• Do I want a religiously-affiliated school?
  • Is there a particular program I’m interested in doing in college that needs to be at my school? (Ex: Engineering = a good engineering program is a must.)
  • Are there any preferences about student body I want?
    • Ex: ratio of male to female students, percent minority, etc

Those are just some examples, but a lot of things will probably arise as you develop a list! Another thing I really suggest everyone look into when they are looking at a school is how many of the students commute. If you’re living full-time at a school and most of the student body leaves for the weekend, then that may make acclimating to a school harder.

After you make a wishlist and look at schools you’re interested, I really suggest visiting a couple of your schools if you can.

college visits

I think one important thing to know about visiting colleges is that you don’t have to visit ALL of your schools. I think a lot of people have a tendency to do this, when it’s not necessarily the best use of their time. Before applying, I recommend looking at where a lot of the schools you’re considering are

If you’re applying to mainly out of state schools, I recommend looking at where a lot of the schools you’re considering are located and seeing if you can make a trip and hit three of them in one go. Visiting a school can definitely make a huge difference in whether or not you apply, but it also isn’t the be all end all. If your family can’t swing visiting schools away from home, check out some colleges that are just a road trip away! Go to a variety of sizes, locations, and types if you can. Even if they aren’t the schools you’re planning to apply to, it can give you an idea of the kind of school that you feel most comfortable in.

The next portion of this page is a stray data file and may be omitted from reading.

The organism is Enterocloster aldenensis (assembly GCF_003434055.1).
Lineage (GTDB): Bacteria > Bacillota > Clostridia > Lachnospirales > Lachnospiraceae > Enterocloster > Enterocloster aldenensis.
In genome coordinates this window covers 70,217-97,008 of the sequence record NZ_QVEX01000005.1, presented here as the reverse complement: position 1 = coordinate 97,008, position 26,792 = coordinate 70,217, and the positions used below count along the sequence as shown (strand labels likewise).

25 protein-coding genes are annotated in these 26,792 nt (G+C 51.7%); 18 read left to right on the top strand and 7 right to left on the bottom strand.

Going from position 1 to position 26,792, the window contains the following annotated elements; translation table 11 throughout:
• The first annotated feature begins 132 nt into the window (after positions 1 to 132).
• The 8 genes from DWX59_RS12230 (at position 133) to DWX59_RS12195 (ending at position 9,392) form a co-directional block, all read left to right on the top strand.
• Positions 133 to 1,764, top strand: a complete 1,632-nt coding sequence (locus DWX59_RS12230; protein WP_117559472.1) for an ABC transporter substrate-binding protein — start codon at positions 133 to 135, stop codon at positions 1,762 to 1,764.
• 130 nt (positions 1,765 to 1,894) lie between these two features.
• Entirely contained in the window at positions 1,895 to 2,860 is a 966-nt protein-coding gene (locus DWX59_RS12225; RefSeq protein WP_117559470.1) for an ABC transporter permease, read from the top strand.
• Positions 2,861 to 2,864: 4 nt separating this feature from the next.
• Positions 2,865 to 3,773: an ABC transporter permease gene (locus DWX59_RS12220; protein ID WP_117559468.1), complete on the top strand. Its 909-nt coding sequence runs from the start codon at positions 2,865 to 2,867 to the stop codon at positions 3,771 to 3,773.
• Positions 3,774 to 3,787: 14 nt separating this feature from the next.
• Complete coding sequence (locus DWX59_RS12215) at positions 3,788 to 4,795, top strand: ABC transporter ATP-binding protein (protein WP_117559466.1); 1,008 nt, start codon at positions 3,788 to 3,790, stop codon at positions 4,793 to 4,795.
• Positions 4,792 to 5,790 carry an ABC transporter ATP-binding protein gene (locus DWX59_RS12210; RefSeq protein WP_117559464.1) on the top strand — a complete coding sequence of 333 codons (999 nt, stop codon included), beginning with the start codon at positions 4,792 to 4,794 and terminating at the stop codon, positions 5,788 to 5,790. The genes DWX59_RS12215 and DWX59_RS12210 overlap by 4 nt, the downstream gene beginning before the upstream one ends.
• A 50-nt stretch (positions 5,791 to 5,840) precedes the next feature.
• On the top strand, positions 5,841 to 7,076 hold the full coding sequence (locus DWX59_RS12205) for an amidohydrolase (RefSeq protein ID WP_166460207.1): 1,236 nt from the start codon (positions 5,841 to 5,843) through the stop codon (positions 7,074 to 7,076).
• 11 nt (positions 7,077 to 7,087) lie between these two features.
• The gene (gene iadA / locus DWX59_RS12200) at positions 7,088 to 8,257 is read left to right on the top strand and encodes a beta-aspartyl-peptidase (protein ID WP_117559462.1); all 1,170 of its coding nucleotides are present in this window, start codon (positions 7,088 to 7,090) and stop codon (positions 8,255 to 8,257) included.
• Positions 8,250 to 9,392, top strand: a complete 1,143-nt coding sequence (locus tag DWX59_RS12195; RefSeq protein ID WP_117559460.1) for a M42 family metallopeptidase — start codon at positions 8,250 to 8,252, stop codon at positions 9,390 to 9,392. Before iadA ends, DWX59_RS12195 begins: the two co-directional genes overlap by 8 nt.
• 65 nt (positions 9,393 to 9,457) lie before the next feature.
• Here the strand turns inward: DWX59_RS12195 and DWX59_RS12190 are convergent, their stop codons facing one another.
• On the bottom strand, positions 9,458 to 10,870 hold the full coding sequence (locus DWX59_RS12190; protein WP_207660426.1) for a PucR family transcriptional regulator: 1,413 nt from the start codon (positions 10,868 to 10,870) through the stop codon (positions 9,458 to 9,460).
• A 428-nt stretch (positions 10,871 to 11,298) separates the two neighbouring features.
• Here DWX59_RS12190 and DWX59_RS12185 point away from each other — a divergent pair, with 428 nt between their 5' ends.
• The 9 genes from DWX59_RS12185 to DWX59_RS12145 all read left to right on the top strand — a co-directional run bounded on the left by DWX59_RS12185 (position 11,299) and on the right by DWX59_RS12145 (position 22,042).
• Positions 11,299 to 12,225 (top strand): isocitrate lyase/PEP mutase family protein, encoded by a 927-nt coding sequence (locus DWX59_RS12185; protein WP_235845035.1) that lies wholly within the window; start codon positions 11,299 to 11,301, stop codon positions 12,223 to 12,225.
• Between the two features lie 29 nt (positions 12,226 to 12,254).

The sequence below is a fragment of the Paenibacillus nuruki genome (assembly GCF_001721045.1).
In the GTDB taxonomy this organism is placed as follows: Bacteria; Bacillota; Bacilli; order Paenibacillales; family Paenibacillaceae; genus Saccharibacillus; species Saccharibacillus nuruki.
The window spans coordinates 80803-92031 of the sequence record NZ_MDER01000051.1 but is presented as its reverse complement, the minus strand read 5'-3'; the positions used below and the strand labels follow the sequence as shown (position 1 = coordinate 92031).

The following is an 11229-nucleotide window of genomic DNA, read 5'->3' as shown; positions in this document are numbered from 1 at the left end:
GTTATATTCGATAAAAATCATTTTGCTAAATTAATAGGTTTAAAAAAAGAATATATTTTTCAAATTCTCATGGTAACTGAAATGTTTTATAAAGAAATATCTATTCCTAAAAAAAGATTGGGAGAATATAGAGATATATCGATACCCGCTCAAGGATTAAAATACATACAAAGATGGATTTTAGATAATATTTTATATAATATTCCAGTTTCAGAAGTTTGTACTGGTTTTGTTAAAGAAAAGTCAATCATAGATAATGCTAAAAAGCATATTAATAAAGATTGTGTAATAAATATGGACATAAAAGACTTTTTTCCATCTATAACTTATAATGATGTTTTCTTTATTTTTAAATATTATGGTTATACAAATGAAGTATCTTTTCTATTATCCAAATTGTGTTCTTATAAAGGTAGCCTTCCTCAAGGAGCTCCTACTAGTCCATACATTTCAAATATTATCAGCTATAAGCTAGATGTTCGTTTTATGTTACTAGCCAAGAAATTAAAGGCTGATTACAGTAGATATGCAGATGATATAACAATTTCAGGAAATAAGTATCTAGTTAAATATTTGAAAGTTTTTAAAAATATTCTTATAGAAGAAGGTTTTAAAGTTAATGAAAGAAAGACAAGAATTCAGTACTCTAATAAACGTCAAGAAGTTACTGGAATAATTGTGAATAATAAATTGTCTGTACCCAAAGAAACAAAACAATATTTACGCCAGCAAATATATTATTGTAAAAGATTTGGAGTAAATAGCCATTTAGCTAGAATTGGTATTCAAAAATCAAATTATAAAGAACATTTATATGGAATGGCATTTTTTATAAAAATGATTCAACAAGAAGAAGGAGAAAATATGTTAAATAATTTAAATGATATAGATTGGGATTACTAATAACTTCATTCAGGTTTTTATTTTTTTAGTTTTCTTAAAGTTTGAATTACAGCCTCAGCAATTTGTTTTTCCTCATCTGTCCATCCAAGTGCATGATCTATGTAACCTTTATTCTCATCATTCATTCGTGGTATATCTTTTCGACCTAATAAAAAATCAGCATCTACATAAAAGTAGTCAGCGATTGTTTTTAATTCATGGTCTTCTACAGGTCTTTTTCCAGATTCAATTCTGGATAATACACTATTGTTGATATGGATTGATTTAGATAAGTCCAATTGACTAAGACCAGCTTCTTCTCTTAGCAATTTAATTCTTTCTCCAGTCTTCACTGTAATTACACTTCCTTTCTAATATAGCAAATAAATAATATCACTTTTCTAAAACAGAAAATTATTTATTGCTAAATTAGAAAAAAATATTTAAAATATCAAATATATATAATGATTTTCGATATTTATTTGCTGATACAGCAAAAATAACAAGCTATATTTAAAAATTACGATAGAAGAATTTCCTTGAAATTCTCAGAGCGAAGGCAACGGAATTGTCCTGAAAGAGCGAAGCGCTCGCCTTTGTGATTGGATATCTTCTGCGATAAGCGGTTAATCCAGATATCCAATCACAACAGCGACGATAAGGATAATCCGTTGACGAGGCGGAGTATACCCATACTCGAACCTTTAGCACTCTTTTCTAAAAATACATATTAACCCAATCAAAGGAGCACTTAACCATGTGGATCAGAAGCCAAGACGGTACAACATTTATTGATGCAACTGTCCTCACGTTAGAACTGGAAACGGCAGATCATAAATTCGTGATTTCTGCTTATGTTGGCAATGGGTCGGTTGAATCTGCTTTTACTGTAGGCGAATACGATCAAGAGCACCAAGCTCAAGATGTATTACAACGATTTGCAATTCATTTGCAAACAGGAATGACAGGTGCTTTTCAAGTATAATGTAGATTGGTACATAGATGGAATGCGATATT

If you’re applying to schools in-state for the most part, take advantage of that if possible. Go on a road trip with your family and visit some schools! While you’re driving note how long it takes to get from place to place – this may make a difference later in the process.

When making college visits, here are some tips I have for you:

  • Go to the school’s website and register for a tour! This is a great time to ask questions and see the campus.
  • Do some research on the school before you show up and have a couple of questions prepared to ask your tour guides.
  • Ask to go to places you’re interested in visiting! (My request = the library.)
  • Check out the area around campus. See what there is to do, how you can get around, etc.

compare

When it comes down to refining your list, compare your schools. Think about what you like in one school and what other ones have that opportunity. Get the best list you can and love all your choices!


Next up in this series:

  • Pre-application preparation
  • Applying
  • Results
  • Making a decision

If you have any questions about my process or anything along the way, feel free to comment down below, send me an email (willasramblings@gmail.com), or a tweet (@WillasRamblings) and I’ll be happy to reply.